Dublin centre and suburbs bring tens of thousands onto street
Traffic disruption across the capital as crowds converge on GPO
Many local marches converged at the GPO on O’Connell Street this afternoon as tens of thousands protested against water charges.
There was traffic disruption across the city as marches also took place in many suburbs north and south.
The crowds lined the north and South quays of the Liffey before continuing on to the GPO chanting “power to the people” and “No way, we won’t pay”.
“Anybody would tell you they don’t mind paying their fair share of taxes but people are being crucified,” he said.
Irene Murray from Dublin City said “we shouldn’t have to pay for our water twice over. We’ve already paid for it through our taxes.”
She said the protest would send a message to the Government that the people want water charges dropped. “A lot of men and women with children, they just can’t take anymore,” she said.
Ms Murray said today’s protest was “much much bigger” than the previous anti-water charge demonstration.
By 3.20pm the space on O’Connel Street between the Spire and Abbey street was densely packed with protestors.
Earlier several Dublin centre south side groups converged at the Dail on Kildare Street.
The crowd of between two and three thousand included 150 marchers from Donnybrook as well as protesters from the Iveagh Trust, Ringsend, York Street and Harold’s Cross. They were addresed by Sinn Fein councillor Chris Andrews, People Before Profit councillor Sonya Stapleton and UCD Sociologist Kieran Allen.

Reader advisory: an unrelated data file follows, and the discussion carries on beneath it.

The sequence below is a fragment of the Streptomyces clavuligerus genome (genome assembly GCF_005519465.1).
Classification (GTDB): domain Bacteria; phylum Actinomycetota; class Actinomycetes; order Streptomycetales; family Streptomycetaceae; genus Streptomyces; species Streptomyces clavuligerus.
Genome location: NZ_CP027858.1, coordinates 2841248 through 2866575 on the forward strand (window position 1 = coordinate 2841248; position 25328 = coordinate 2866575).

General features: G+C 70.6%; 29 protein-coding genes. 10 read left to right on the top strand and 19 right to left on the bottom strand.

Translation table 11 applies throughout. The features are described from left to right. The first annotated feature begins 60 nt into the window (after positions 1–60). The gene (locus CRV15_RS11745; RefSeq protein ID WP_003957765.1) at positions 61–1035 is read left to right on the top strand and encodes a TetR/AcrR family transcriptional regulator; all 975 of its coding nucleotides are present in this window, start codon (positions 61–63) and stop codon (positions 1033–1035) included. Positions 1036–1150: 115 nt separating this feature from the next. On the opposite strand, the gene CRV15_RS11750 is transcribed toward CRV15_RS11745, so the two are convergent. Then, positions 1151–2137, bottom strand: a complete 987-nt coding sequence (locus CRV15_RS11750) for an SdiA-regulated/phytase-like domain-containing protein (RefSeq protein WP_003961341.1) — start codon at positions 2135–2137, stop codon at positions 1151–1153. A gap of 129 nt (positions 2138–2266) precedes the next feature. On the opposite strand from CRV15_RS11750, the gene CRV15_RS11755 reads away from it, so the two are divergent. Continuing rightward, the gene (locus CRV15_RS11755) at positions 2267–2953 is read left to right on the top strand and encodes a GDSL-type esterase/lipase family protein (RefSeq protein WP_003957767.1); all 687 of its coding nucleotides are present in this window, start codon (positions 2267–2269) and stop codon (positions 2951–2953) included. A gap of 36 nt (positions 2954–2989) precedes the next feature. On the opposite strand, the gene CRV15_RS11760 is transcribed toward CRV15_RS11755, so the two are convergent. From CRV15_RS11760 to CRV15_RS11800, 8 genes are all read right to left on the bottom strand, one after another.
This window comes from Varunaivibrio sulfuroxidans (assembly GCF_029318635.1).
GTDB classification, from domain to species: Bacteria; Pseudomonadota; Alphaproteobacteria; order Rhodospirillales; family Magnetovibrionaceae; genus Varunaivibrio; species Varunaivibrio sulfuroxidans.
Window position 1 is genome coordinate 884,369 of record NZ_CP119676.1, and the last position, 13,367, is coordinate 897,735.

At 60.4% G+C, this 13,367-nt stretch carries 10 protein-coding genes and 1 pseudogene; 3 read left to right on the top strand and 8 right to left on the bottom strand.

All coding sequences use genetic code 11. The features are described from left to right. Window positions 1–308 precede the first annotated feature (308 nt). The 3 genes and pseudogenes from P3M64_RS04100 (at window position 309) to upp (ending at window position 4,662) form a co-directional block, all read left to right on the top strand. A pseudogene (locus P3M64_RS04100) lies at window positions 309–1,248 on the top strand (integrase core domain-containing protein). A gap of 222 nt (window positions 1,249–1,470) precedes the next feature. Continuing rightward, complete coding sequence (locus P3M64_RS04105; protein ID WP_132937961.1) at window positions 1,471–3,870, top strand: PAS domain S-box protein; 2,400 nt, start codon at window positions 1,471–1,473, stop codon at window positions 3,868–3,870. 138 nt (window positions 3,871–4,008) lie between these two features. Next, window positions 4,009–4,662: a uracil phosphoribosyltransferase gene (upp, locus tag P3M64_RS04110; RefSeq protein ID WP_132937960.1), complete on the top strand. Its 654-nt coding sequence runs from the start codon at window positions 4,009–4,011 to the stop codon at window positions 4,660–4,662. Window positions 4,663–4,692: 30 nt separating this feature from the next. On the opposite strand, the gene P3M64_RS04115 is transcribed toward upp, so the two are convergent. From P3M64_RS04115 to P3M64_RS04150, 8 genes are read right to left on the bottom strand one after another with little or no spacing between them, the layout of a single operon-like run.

Water bucketed down on some 1,000 protesters as they marched from Clondalkin this afternoon under a canvass of umbrellas on their way to converge with another group of protesters who began their march in Lucan.
The protest, one of the last of 28 planned protests taking place in Dublin, gave protesters a chance to give voice to their anger over the proposed charges, many carrying home-made signs carrying their message:
“Extortion by extortionists,” said one. “From the river to the sea, Irish water will be free,” read another. But most bore one simple message: “We won’t pay”.
Dave Eustace echoed the voice of many who were taking part in protests throughout Dublin and Ireland: water charges were “a step too far”. “This is the issue that woke me up,” he said.
“Michael Noonan coming out last night saying this will be the last of it, if anything that propelled me even more to come out here today, well I have news for him, this isn’t the end of it,” he said.
Connie Gray, who described herself as “a public servant, a mother and a grandmother” said she wasn’t fundamentally opposed to paying for water but said she she said she was “tired of the same people paying for everything every time”.